Hailing from Belgium, this delightfully manic animation has to be one of the most unpredictable films I’ve ever seen. The film uses old-fashioned “cowboy and indian” miniatures to animate an incredibly bizarre stop-motion tale that thankfully never becomes nonsensical.
Panic is a small town. Cowboy (Stéphane Aubier) and Indian (Bruce Ellison) share a house with Horse (Vincent Patar). Next door live Steven the farmer and his wife, Janine. Down the bottom of the road is the Policeman, who apparently lives in his tiny police booth. The dunderheaded Cowboy and Indian have realised that they’ve forgotten Horse’s birthday, so rush out to get him a present. Unfortunately, this doesn’t go too well, and it ends up with their house being destroyed. No sooner have Horse, Cowboy and Indian set out to rebuild their home, than they set off on an adventure that will take them to the farthest reaches of the Earth.
It’s really hard to encapsulate the plot of A Town Called Panic in a sentence or two, and the paragraph above doesn’t even hint at the madcap events that take place. Where else can you a find a giant mechanical penguin, a woolly mammoth, an underwater kingdom and a horse learning to play piano? The plot is absurd and feels, to a certain extent, as if it was made up as it went along (or created by a child, as with “Axe Cop“). I don’t mean that in a denigrating sense, rather I’m merely trying to describe just how insane this film is.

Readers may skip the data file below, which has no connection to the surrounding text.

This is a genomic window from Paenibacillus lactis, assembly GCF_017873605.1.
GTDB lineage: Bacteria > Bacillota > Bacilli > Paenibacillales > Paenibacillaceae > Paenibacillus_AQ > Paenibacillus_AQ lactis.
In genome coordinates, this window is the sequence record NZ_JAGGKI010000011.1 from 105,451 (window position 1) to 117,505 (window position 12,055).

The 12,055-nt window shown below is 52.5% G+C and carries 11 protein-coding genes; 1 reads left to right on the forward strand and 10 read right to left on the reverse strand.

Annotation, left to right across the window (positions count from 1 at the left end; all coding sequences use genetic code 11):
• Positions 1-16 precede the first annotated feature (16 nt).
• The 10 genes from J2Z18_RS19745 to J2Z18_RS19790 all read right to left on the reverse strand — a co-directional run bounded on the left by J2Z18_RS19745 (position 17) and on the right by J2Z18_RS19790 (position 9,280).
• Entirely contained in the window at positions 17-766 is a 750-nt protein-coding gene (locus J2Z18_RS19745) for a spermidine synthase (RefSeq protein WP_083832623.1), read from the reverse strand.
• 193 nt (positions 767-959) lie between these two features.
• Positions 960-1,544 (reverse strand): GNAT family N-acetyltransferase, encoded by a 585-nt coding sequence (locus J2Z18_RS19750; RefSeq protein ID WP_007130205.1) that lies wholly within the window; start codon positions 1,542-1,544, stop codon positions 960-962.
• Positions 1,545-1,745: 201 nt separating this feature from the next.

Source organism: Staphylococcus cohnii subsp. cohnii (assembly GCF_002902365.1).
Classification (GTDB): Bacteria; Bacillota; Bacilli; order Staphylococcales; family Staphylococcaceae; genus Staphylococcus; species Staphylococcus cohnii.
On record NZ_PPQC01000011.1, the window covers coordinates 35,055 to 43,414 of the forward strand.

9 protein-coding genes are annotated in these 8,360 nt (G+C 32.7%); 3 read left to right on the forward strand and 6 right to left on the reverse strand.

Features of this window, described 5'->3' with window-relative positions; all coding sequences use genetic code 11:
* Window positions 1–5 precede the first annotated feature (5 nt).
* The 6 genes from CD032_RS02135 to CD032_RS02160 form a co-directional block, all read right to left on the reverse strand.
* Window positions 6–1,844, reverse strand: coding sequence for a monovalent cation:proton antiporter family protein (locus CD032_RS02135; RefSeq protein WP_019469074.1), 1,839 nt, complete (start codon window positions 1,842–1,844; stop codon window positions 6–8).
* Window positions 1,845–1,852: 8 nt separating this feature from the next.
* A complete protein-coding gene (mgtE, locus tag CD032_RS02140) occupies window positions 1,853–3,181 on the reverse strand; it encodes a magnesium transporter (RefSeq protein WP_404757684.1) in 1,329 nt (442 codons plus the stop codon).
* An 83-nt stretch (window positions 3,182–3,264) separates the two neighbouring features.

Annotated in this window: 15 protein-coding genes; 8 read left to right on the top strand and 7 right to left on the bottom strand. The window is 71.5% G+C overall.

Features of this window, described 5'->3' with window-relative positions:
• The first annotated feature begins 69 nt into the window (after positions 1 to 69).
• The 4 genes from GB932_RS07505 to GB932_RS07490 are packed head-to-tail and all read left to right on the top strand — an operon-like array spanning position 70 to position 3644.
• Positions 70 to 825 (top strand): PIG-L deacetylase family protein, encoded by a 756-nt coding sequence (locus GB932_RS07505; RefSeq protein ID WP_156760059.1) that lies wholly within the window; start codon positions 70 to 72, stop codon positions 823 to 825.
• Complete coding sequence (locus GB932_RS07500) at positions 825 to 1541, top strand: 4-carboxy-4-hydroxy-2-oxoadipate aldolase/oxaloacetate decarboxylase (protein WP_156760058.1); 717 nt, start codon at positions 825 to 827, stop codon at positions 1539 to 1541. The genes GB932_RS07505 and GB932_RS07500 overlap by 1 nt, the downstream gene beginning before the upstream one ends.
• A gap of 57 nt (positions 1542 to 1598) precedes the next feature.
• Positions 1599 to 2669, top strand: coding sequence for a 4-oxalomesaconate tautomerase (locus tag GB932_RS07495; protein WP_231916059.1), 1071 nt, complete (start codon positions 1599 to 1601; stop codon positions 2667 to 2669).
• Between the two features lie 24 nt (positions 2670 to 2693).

The animation is both simplistic and complicated. The character animation is nearly non-existent – the expressions on their faces never change, and when they “walk” it almost seems as if an invisible hand is moving the pieces. Then again, there are some large-scale massive events which make use of the entire landscape, and these are uniformly brilliant. The model settings themselves are lovingly created, also.
The film does remind me of the TV show “I Am Not an Animal”, but this may be merely because both feature a talking horse that acts like a human – in this case, showering, driving a car and waltzing on two legs. The incongruity is certainly present in both. The film never gets gross, which sets it apart from the likes of “South Park”, the show which arguably started the trend for low budget animation, nor does it have the charm of any of the Wallace and Gromit films, though I suppose you could say it’s a blend of these three productions.
A Town Called Panic only really falters in the sense that the silliness never ends, and thus it never really feels like that narrative has much of a point. As a constantly amusing and sometimes hilarious offbeat animation, it does just fine, however.
A Town Called Panic is available on DVD from Madman.Rating: